February 7, 2011 | by Blair Fuller
In the winter of 1952, I received a telephone call from my mother, Jane Canfield. There was to be an evening party at my parents’ house on Thirty-eighth Street, she told me. “A Harper’s party,” she added, Harper’s being the publishing house of which Cass, my step-father, was chairman. My mother said that I would be a welcome guest and that my younger sister, Jill, and her husband, Joe Fox, were expected.
I had graduated in June the previous year, delayed by two years in the Navy, at the end of World War II, and another year as a student in France. I wanted to be a writer. The Harvard Advocate had published a short story of mine. In Archibald MacLeish’s writing workshop I had started to write a hopeless novel, and had continued to its uninteresting conclusion months after graduating. Now I was a marketing trainee with the Texas company Texaco and would be posted to West Africa in the summer. These were my last months in New York.
My mother continued, “Someone that I know you admire has accepted—J. D. Salinger.”
I told her I would most certainly come.
The Catcher in the Rye had come out the year before. I had read it with enthusiasm but not with the extreme admiration I felt for his short stories in The New Yorker. They seemed to me matchless in their vividness, especially in conveying his characters’ subtle and complex emotions.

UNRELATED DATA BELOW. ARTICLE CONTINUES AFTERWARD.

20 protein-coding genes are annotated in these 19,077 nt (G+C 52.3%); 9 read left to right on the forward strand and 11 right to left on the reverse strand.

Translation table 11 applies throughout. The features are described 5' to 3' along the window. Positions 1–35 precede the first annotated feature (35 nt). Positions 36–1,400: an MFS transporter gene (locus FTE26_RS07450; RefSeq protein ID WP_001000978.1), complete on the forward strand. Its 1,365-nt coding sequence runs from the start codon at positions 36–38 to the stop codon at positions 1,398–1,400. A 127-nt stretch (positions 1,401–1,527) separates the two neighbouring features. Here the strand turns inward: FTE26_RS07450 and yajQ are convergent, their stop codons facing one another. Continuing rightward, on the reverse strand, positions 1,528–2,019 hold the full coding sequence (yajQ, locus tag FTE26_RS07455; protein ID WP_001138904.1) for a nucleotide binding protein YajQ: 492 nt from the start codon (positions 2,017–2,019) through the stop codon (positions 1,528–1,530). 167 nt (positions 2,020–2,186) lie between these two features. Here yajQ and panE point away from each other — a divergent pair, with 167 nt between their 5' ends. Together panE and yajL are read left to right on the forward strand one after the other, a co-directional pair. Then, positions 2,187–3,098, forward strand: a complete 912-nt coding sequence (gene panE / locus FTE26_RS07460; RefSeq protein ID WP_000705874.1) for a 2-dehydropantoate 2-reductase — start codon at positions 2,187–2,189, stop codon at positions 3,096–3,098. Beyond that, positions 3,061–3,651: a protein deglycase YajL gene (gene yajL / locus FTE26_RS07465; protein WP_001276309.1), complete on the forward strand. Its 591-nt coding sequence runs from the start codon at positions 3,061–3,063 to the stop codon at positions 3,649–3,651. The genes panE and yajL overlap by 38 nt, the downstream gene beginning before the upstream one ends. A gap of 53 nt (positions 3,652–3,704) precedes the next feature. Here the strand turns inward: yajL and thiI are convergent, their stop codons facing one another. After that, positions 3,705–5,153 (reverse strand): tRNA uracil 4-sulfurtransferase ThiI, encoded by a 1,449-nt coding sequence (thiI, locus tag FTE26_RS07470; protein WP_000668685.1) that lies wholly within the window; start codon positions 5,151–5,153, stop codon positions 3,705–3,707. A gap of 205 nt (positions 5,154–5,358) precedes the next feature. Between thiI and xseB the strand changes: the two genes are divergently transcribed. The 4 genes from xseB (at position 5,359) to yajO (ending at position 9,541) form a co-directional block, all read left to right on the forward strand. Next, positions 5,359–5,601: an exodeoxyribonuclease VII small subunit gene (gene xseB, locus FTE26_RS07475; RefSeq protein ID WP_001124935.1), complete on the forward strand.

When I arrived that evening, Mary, the maid, was waiting at the door to take the guests’ overcoats, and I could see that the house was as finely turned out as it could be: flowers in the vases and the antique furniture shining. “The bar is on the porch,” Mary told me.
I got a drink and joined Jane and Cass in the living room with “Mac” MacGregor, Harper’s editor-in-chief. Soon Jill and Joe arrived, and for a short time it was a mostly family party. Then, nearly all at once, the thirtysome others crowded in, Salinger among them.
A headshot of him had appeared on the Catcher book jacket—dark hair slicked back above a longish, handsome face. This night he was well dressed in a suit with a faint glen plaid pattern, a white shirt whose collar was secured behind the knot of his necktie by a gold collar pin. His cufflinks caught the light. Why did his elegance surprise me?